Devin Nunes steps aside from House intelligence committee's Russia inquiry

Spencer Ackerman in New York

Devin Nunes, Donald Trump’s chief ally on the congressional committees investigating the president’s connections to Russia, has stepped aside from the inquiry, as he faces his own ethics investigation.

Less than two weeks after the Democrats on the House intelligence committee called for Nunes to recuse himself, the committee chairman said he would “temporarily” leave the inquiry in the hands of other rightwing Republicans, leaving it unclear how much Nunes’ absence would transform an investigation stalled by deep partisan infighting.

Nunes, a member of Trump’s national security transition team and the head of the House intelligence committee, is now the subject of an inquiry from the House ethics panel.

That ethics inquiry, which Nunes has called “baseless” and the work of “leftwing activist groups”, centers around the California representative’s alleged disclosure of classified information – precisely what Nunes, aided by White House officials, has accused Obama administration officials of doing.

“Despite the baselessness of the charges, I believe it is in the best interests of the House intelligence committee and the Congress for me to have Representative Mike Conaway, with assistance from Representatives Trey Gowdy and Tom Rooney, temporarily take charge of the committee’s Russia investigation while the House ethics committee looks into this matter,” Nunes said in a statement.

Nunes’ decision makes him the second Trump ally to remove himself from the varied Russia investigations. The first, attorney general Jeff Sessions, stepped aside on 3 March after revelations that he had meetings with the Russian ambassador while part of the Trump campaign.

The US attorney general, Jeff Sessions, is the other Trump ally to remove himself from the varied Russia investigations. Photograph: Lawrence Bryant/Reuters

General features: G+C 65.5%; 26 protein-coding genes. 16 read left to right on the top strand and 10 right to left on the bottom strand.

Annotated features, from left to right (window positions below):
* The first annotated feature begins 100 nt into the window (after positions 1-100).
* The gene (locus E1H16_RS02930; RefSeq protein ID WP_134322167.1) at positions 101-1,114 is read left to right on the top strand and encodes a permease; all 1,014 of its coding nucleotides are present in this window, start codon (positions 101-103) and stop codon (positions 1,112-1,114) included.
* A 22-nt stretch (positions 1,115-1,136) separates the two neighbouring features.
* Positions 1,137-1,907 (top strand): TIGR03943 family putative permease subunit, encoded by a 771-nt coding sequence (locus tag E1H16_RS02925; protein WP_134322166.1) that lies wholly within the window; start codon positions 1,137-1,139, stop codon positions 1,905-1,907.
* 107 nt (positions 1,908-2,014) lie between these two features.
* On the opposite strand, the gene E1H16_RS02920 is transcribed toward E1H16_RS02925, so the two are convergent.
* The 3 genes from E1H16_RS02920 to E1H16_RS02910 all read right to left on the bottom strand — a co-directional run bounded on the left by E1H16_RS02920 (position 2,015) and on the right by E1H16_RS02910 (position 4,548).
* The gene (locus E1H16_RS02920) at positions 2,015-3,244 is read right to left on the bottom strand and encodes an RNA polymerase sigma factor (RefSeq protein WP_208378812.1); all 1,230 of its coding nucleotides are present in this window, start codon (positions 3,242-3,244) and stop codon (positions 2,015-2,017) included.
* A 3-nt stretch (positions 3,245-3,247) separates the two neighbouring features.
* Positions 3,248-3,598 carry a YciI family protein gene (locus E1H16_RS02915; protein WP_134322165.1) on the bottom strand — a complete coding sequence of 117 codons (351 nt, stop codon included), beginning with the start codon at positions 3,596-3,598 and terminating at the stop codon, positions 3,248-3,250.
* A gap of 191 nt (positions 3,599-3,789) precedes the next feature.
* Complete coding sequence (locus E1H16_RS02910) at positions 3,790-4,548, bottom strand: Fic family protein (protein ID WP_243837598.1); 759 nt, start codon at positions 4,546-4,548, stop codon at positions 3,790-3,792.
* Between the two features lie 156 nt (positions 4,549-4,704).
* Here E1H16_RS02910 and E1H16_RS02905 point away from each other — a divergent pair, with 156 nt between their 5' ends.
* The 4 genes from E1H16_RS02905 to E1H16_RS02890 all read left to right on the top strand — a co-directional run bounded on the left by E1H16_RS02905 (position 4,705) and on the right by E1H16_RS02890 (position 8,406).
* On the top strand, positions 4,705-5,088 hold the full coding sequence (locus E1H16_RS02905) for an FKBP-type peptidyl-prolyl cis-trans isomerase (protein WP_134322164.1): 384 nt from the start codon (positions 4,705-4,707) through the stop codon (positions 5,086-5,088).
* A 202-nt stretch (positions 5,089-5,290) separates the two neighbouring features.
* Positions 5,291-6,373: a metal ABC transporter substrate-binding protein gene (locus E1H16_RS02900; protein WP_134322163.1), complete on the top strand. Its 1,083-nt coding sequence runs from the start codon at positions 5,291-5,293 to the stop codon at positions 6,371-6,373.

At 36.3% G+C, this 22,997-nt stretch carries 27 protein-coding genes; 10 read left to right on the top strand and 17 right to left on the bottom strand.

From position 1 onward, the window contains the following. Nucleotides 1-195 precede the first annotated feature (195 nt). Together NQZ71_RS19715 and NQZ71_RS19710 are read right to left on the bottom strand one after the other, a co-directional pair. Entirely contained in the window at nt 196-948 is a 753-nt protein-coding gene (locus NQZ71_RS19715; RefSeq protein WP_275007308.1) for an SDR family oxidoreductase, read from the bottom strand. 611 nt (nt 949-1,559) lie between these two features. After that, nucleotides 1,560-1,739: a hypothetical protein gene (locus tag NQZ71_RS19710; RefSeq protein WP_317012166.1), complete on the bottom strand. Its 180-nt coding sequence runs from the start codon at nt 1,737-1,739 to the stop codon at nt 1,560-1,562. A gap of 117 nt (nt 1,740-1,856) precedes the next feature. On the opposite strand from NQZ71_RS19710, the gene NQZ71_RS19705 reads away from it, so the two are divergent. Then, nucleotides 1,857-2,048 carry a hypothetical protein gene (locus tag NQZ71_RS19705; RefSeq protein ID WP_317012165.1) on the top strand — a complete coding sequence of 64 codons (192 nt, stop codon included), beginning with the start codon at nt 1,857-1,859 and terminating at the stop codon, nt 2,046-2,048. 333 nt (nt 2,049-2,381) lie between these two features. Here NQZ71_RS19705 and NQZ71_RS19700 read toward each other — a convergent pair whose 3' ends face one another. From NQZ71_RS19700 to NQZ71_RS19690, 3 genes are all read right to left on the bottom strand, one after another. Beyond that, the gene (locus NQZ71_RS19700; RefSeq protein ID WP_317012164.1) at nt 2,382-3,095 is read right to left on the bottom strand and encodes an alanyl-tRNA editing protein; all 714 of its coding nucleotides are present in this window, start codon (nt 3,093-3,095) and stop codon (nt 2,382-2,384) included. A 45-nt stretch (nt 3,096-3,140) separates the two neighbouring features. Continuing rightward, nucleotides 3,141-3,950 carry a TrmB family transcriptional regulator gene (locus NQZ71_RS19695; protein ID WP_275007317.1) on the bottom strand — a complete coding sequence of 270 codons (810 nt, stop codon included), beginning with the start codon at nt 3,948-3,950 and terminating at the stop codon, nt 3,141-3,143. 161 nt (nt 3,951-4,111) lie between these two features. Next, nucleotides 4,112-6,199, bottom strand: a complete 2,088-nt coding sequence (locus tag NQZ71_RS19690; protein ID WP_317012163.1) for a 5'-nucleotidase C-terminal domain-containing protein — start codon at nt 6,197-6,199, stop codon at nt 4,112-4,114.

Nunes had faced deep criticism from Democrats and even some Republicans for diverting the focus of an inquiry deeply damaging to Trump over to murky and morphing allegations that Trump was the subject of improper leaks. He had initially and untruthfully denied that the Trump White House had aided him in supplying the material for those allegations, prompting Democrats to accuse Nunes of a cover-up.

But in alleging last month that Obama officials mishandled classified information on Trump, Nunes appeared to reveal the existence of a surveillance-court order. That apparent “unauthorized disclosur[e] of classified information” prompted the House ethics committee to launch an investigation into Nunes, ethics committee chair Susan Brooks and top Democrat Ted Deutch said in a statement.

Yet Nunes had last week rejected all calls for recusal, even as he cancelled scheduled public hearings into the Trump-Russia allegations and the committee’s work ground to a halt.

Adam Schiff, Nunes’ Democratic counterpart on the committee who had called on Nunes to step away from the inquiry, sounded a conciliatory note, saying it was “not an easy decision for the chairman” and pledging to work with Conaway to put the inquiry “fully back on track”.

Schiff said the panel now had “a fresh opportunity to move forward in the unified and non-partisan way that an investigation of this seriousness demands”.

Paul Ryan, the House speaker who had expressed full confidence in Nunes even as the criticism of his collusion with the White House mounted, reiterated support for Nunes’ indefinite recusal.